"I'm disappointed in the people that flipped and believed the persuaders," Garner said.

The loss slows the UAW's effort to organize 150,000 workers at more than a dozen nonunion auto factories largely in the South.

The voting at the two Mercedes factories comes a month after the UAW scored a breakthrough victory at Volkswagen's assembly factory in Chattanooga, Tennessee. In that election, VW workers voted overwhelmingly to join the UAW, drawn by the prospect of substantially higher wages and other benefits.

The UAW had little success before then recruiting at nonunion auto plants in the South, where workers have been much less drawn to organized labor than in the traditional union strongholds of Michigan and other industrial Midwest states.

A victory at the Mercedes plants would have represented a huge plum for the union, which has long struggled to overcome the enticements that Southern states have bestowed on foreign automakers, including tax breaks, lower labor costs and a nonunion workforce.

Ivey and other Southern governors warned that voting for union membership could, over time, cost workers their jobs because of the higher costs that the auto companies would have to bear.

Yet the UAW was campaigning from a stronger position than in the past. Besides its victory in Chattanooga, it achieved generous new contracts last fall after striking against Detroit Big 3 automakers: General Motors, Stellantis and Ford. Workers there gained 33% pay raises in contracts that will expire in 2028.

Top-scale production workers at GM, who now earn about $36 an hour, will make nearly $43 an hour by the end of their contract, plus annual profit-sharing checks. Mercedes has increased top production worker pay to $34 an hour, a move that some workers say was intended to fend off the UAW.

Shortly after workers ratified the Detroit contract, Fain announced a drive to organize about 150,000 workers at more than a dozen nonunion plants, mostly run by foreign-based automakers with plants in Southern states. In addition, Tesla's U.S. factories, which are nonunion, are in the UAW's sights.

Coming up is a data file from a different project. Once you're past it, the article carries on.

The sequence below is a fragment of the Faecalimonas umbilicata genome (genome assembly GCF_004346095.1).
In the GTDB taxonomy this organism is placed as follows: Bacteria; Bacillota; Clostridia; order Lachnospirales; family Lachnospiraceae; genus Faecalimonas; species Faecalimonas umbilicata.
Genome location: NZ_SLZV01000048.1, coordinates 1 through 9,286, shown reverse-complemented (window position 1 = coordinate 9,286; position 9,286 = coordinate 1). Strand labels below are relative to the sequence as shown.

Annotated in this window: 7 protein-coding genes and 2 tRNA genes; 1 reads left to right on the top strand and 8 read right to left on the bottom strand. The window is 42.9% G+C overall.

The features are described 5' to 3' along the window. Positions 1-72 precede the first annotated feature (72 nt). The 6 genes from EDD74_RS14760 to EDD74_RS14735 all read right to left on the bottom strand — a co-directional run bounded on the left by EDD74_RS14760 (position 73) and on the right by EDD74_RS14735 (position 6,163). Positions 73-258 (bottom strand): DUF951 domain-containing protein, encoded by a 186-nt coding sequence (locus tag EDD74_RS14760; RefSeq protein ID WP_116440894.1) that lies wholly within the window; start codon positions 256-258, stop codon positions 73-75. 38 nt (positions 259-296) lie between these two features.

It turns out that the union had a tougher time in Alabama than in Tennessee, where the UAW narrowly lost two previous votes and was familiar with workers at the factory. The UAW has accused Mercedes of using management and anti-union consultants to try to intimidate workers.

In a statement Friday, Mercedes said it looks forward to "continuing to work directly with our team members so they can build superior vehicles for the world."

The company said its focus is on providing a safe and supportive work environment.

In an interview before the votes were tallied, Marick Masters, a business professor emeritus at Wayne State University in Detroit, said a loss would be a setback for the union but suggested it would not deal a fatal blow to its membership drive. The union will have to analyze why it couldn't garner more than 50% of the vote, given its statement that a "supermajority" of workers signed cards authorizing an election, Masters said. The UAW wouldn't say what percentage or how many workers signed up.

The loss could lead workers at other nonunion plants to wonder why Mercedes employees voted against the union. But Masters said he doesn't think it will slow down the union.

The union has said it will continue organizing efforts at nonunion plants run by Hyundai, Kia, Nissan, Toyota and Honda.